BOSTON, Dec. 11 /PRNewswire/ — The Massachusetts Society for the Prevention of Cruelty to Animals (MSPCA) today released pet care reminders to ensure a safe, happy holiday season for pets:

* Holiday decorations such as tinsel, lights and ornaments can be tempting, but dangerous playthings for pets. Keep pets away from holiday trimmings and poisonous holiday plants such as mistletoe and holly. Also keep animals that like to chew away from light cords. And, remember to secure the Christmas tree to prevent it from falling on playful pets.

* Give pets nutritious snacks. Rich holiday foods — especially
chocolate — can be hazardous for pets. Give pets treats that are specially made for their sensitive stomachs.

* Select safe pet toys. Buy toys that do not have sharp edges or removable parts and can not be shredded or ingested.

* Give pets the best gift of all-your time. Set aside time everyday to play and socialize with your pet. No other gift will mean as much to your pet.

* Pets make wonderful companions, but should not be given as gifts. Give a pet adoption gift certificate to the prospective pet owner on your list. This will allow the person to choose the right type of pet at the time when he or she is ready to make the commitment.

* Think of less fortunate animals this holiday. By spaying and
neutering pets, volunteering at a humane society, donating blankets and pet toys to a shelter, or reporting cruelty to any animal, people will be helping the less fortunate animals this holiday season.

* Make travel plans with pets ahead of time. Find accommodations that allow pets by contacting your destination city’s division of tourism. If travelling by car, provide frequent rest and water stops for your pet.

* Always have current identification on your pet with an alternate phone number when you are away. If your pet is staying home, contact a reputable pet sitter or find a kennel that meets all necessary requirements for a quality establishment, such as a sanitary and safe environment and a qualified, caring staff.

* If there is no alternative to air travel, take precautions for your pet’s safety. If possible, take your small pet with you on the plane in a carrier that fits under your seat. If your pet must travel in the cargo hold, select a carrier with proper ventilation on at least three sides and room to allow the animal to stand and turn around. Put a blanket in the carrier for warmth. Avoid using a muzzle during the flight. Have your pet examined by its’ veterinarian before the flight and get a direct flight during temperatures that are neither too cold or hot. Note: Short-faced breeds of dogs such as Pugs, Pekingese or Boxers and animals with heart or lung disease should use an alternate mode of transportation. Dogs with these characteristics have difficulty handling the rapid breathing associated with travel-induced stress.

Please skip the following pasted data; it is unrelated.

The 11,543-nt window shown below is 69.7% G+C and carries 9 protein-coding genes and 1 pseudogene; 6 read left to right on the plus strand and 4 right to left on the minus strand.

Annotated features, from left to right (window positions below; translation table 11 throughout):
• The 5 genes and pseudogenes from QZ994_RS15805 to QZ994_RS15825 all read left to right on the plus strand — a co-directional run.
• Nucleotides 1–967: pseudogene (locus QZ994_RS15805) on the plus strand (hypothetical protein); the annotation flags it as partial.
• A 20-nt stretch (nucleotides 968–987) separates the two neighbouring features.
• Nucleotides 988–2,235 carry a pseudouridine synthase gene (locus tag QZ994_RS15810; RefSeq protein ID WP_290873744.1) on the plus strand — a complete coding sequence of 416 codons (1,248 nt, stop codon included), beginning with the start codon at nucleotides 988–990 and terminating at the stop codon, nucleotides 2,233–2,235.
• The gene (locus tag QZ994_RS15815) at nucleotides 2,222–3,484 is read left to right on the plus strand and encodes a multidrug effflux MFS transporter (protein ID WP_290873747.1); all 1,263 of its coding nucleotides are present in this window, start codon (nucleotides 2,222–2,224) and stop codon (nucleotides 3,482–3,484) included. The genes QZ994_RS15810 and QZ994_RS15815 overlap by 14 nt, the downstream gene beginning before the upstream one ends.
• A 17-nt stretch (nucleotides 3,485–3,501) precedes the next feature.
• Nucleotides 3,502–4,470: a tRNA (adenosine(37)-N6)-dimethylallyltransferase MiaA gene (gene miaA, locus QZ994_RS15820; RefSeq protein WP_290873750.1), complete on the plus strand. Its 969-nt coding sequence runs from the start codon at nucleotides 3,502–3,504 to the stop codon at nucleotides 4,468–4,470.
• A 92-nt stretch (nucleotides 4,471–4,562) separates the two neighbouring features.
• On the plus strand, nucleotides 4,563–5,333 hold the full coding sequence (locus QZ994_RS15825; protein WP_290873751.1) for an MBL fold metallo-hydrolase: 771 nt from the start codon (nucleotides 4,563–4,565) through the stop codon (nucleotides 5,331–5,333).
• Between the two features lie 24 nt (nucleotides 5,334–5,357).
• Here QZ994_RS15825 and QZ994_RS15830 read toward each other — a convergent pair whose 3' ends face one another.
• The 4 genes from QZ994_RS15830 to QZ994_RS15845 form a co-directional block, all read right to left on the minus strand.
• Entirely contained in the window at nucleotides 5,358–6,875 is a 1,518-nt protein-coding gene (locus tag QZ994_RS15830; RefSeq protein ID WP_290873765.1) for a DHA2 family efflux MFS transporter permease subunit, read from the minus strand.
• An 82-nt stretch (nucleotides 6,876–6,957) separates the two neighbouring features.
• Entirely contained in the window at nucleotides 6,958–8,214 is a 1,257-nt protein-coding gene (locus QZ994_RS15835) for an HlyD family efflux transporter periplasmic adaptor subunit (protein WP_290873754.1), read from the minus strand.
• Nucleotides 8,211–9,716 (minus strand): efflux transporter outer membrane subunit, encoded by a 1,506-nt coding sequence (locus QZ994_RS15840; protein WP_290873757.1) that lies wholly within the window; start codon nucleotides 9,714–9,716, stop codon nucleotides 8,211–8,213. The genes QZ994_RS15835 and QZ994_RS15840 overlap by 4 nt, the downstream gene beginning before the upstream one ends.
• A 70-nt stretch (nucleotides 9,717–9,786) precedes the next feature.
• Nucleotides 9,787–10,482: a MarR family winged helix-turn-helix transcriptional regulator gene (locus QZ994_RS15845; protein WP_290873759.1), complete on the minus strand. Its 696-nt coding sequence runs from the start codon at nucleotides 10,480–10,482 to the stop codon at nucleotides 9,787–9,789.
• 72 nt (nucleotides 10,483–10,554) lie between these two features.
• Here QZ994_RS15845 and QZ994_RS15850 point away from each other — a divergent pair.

*During frigid weather, all pets should be taken inside. Older, very young, or ill pets, pets not acclimated to the cold, and certain shorthaired breeds of dogs are especially sensitive to the cold. Trips outside should be kept brief to prevent frostbite.

*For animals who are active outdoors, extra nutritional calories in their diet will give them added energy needed in colder weather.

*If dogs spend any length of time outdoors, they should be provided with proper shelter which is dry and secure from the wind and weather. Fresh hay or cedar shavings provide dry bedding materials. The shelter should have a floor elevated from the ground.

*Shovel walking paths for pets. The deep snow makes it difficult for older and smaller pets to walk and can aggravate conditions such as arthritis in older pets.

*Keep pets away from antifreeze, which can be deadly if ingested. Clean up spills immediately, store chemicals securely away from pets, and look for products containing propylene glycol instead of ethylene glycol.

*Thoroughly wipe off pets’ foot pads and stomach fur when they come in from the outdoors. Ice, rock salt and sand can be extremely irritating to animals’ skin. These and other snow-melting chemicals can be harmful to pets if swallowed while licking their pads and fur.

*Always leash and supervise pets when outside. Warmer temperatures this winter can spell trouble for pets wandering onto half-frozen lakes and ponds. When driving, watch for unleashed pets behind snowbanks. The mounds of snow make it difficult to see animals running in the street.

*Make sure your pet has a warm, draft-free place to sleep, such as a dog or cat bed or basket. Caged pets, such as birds, hamsters, and guinea pigs are especially sensitive to cold drafts. Keep cages in a warm, dry area of the house.

*Protect cats by keeping them indoors. Free-roaming cats may curl up in wheel wells or under the warm hoods of cars. Before starting the engine, bang on the hood or press the car’s horn to alert any sleeping animals.

For more pet care information, contact the MSPCA at (617) 522-7400 or visit the website at

CONTACT: Barbara Castleman, 617-541-5066, or Melissa Bassett, 617-541-5068, both of MSPCA Public Affairs/Web site:



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